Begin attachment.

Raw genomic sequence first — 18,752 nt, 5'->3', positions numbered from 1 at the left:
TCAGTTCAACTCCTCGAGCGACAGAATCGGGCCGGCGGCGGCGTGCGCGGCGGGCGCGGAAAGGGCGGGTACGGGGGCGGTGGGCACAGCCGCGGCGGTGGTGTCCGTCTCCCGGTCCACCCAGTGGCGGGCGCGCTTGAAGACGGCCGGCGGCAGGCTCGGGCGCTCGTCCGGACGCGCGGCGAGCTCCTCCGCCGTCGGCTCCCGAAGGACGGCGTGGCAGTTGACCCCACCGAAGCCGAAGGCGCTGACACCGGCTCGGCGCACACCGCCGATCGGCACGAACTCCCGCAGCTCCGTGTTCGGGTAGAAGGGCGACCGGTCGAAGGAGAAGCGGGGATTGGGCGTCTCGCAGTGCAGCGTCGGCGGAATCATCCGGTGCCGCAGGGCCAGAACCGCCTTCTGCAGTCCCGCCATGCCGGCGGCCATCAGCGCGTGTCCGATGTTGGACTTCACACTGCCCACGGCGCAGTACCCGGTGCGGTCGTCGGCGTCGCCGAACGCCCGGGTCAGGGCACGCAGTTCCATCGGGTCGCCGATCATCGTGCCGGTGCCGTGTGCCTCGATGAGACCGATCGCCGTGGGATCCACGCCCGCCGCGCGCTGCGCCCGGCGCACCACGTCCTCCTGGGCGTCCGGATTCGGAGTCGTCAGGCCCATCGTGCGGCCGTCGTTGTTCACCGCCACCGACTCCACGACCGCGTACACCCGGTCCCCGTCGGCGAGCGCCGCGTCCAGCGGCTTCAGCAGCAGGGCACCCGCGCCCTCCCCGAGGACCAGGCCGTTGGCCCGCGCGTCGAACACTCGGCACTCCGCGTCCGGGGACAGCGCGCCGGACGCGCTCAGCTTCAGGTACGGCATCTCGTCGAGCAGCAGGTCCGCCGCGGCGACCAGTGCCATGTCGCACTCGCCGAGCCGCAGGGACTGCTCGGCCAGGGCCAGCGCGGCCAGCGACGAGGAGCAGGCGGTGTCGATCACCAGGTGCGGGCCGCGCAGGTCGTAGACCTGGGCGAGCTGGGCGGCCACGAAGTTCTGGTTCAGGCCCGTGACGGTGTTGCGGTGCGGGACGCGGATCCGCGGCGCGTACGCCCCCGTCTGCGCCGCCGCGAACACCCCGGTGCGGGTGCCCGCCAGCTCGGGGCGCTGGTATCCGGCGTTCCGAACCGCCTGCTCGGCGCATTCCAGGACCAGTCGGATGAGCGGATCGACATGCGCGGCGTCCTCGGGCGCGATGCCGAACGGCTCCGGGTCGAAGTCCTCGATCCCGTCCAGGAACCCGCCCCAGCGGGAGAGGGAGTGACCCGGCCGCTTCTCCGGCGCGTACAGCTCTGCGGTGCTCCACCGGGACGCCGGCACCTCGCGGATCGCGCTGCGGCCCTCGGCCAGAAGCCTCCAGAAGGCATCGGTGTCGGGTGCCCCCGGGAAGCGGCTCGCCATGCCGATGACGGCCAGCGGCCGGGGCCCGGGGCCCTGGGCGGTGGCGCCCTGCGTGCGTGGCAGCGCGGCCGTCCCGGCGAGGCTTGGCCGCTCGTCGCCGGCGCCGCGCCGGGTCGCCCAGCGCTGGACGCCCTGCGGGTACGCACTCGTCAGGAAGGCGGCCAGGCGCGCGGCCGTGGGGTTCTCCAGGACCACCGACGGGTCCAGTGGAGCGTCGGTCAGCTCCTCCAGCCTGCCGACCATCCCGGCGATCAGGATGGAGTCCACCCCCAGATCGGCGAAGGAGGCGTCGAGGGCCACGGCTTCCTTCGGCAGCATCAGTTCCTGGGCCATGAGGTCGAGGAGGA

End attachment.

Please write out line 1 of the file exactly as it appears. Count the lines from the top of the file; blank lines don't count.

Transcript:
Raw genomic sequence first — 18,752 nt, 5'->3', positions numbered from 1 at the left: